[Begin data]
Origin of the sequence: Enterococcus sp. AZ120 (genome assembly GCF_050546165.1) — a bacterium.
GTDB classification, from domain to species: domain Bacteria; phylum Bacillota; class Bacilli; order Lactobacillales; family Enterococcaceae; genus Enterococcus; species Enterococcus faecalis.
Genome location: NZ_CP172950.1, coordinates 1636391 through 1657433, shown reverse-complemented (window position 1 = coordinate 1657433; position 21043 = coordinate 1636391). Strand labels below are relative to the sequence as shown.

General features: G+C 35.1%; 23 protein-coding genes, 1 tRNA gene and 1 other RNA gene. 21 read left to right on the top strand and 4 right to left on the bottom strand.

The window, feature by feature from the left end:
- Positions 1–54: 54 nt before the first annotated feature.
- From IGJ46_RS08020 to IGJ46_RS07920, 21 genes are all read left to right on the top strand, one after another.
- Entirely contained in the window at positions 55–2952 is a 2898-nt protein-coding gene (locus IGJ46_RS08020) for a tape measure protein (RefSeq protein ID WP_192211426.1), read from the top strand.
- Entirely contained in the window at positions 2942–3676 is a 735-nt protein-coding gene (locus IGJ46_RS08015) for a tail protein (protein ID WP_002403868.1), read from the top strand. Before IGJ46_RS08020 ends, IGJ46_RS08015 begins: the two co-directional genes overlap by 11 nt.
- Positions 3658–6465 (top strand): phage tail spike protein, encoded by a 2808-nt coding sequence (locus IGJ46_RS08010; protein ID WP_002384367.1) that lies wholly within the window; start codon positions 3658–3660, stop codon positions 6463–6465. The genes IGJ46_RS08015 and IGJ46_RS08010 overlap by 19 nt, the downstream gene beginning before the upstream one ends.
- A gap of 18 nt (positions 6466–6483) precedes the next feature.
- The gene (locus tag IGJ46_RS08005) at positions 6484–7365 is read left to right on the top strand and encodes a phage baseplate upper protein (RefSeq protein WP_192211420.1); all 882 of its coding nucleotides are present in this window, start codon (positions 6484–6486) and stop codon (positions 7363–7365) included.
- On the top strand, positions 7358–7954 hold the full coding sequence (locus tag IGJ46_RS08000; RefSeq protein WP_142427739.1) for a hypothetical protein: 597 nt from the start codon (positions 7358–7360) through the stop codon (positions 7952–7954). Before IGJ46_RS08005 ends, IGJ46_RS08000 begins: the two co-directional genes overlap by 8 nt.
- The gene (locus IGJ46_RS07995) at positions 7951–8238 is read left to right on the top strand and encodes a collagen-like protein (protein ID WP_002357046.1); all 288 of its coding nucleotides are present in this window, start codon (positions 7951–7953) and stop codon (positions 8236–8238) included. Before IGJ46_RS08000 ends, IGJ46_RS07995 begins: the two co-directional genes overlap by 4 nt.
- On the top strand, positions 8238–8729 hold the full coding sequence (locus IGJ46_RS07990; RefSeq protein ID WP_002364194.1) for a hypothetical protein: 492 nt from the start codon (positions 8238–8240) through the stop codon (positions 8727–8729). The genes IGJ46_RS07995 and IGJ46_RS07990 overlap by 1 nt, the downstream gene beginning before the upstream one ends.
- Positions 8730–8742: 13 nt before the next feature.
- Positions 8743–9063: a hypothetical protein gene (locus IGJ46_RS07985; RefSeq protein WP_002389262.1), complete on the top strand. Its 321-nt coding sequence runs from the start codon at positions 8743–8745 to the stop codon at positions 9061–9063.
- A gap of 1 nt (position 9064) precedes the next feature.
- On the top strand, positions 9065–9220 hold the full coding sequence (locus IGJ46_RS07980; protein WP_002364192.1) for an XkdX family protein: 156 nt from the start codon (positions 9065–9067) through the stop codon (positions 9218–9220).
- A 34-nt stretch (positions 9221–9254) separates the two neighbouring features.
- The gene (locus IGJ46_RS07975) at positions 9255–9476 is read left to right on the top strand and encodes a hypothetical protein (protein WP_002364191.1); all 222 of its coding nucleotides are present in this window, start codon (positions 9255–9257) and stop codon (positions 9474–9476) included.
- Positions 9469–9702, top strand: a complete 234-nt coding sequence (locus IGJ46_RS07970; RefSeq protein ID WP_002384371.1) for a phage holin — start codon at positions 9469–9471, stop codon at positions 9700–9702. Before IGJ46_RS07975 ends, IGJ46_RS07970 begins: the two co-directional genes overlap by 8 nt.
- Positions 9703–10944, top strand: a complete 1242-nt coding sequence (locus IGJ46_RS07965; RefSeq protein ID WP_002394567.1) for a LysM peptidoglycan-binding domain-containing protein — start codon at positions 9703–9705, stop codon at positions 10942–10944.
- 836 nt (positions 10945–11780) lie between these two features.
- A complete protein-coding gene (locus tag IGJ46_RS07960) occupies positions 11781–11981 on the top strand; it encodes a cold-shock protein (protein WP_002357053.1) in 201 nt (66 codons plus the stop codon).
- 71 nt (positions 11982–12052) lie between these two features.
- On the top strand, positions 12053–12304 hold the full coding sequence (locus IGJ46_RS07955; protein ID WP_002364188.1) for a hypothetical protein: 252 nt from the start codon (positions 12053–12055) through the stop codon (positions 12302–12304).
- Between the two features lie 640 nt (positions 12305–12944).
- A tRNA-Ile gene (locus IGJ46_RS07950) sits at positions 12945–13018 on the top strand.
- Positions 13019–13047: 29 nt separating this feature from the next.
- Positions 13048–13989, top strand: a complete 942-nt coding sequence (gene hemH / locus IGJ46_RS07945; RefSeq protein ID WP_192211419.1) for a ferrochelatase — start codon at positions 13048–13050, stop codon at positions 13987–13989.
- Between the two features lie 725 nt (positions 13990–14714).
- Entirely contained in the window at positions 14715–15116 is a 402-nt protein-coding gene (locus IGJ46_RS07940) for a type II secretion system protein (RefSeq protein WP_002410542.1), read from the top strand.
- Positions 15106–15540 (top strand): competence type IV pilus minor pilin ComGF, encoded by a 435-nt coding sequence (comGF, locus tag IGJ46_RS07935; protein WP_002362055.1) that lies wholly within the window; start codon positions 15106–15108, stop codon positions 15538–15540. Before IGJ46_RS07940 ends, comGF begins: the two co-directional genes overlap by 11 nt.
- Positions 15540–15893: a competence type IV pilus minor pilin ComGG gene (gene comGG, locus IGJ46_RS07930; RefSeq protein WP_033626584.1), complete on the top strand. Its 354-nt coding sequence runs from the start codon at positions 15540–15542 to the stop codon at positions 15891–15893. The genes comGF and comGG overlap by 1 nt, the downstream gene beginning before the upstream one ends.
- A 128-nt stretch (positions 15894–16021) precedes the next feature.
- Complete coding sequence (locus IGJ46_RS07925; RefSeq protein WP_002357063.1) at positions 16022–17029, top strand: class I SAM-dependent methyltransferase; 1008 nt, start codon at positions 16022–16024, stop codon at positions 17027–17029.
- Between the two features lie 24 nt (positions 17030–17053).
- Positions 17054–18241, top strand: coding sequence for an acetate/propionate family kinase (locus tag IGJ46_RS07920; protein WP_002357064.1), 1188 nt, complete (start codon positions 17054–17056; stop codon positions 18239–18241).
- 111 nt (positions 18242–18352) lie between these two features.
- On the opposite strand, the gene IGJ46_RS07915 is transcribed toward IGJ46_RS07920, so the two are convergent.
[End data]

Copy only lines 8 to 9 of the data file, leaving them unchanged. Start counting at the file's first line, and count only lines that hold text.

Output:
- Entirely contained in the window at positions 55–2952 is a 2898-nt protein-coding gene (locus IGJ46_RS08020) for a tape measure protein (RefSeq protein ID WP_192211426.1), read from the top strand.
- Entirely contained in the window at positions 2942–3676 is a 735-nt protein-coding gene (locus IGJ46_RS08015) for a tail protein (protein ID WP_002403868.1), read from the top strand. Before IGJ46_RS08020 ends, IGJ46_RS08015 begins: the two co-directional genes overlap by 11 nt.